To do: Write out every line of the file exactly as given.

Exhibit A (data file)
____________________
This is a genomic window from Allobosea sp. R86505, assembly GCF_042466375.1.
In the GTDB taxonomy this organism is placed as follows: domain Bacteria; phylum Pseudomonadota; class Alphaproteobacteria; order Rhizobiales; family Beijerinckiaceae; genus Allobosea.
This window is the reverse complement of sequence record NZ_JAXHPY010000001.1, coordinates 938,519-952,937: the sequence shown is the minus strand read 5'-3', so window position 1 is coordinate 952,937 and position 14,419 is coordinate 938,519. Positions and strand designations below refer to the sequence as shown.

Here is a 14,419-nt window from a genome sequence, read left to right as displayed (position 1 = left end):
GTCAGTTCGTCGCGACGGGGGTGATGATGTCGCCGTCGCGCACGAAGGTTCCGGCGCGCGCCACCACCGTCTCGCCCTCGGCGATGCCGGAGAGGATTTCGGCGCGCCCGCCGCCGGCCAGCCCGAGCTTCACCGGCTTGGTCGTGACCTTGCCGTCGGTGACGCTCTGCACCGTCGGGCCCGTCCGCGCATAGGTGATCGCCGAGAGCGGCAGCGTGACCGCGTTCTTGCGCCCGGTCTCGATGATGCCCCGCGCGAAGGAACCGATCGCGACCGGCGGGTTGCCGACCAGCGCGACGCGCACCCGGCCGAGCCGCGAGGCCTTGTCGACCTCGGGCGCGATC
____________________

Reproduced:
This is a genomic window from Allobosea sp. R86505, assembly GCF_042466375.1.
In the GTDB taxonomy this organism is placed as follows: domain Bacteria; phylum Pseudomonadota; class Alphaproteobacteria; order Rhizobiales; family Beijerinckiaceae; genus Allobosea.
This window is the reverse complement of sequence record NZ_JAXHPY010000001.1, coordinates 938,519-952,937: the sequence shown is the minus strand read 5'-3', so window position 1 is coordinate 952,937 and position 14,419 is coordinate 938,519. Positions and strand designations below refer to the sequence as shown.

Here is a 14,419-nt window from a genome sequence, read left to right as displayed (position 1 = left end):
GTCAGTTCGTCGCGACGGGGGTGATGATGTCGCCGTCGCGCACGAAGGTTCCGGCGCGCGCCACCACCGTCTCGCCCTCGGCGATGCCGGAGAGGATTTCGGCGCGCCCGCCGCCGGCCAGCCCGAGCTTCACCGGCTTGGTCGTGACCTTGCCGTCGGTGACGCTCTGCACCGTCGGGCCCGTCCGCGCATAGGTGATCGCCGAGAGCGGCAGCGTGACCGCGTTCTTGCGCCCGGTCTCGATGATGCCCCGCGCGAAGGAACCGATCGCGACCGGCGGGTTGCCGACCAGCGCGACGCGCACCCGGCCGAGCCGCGAGGCCTTGTCGACCTCGGGCGCGATC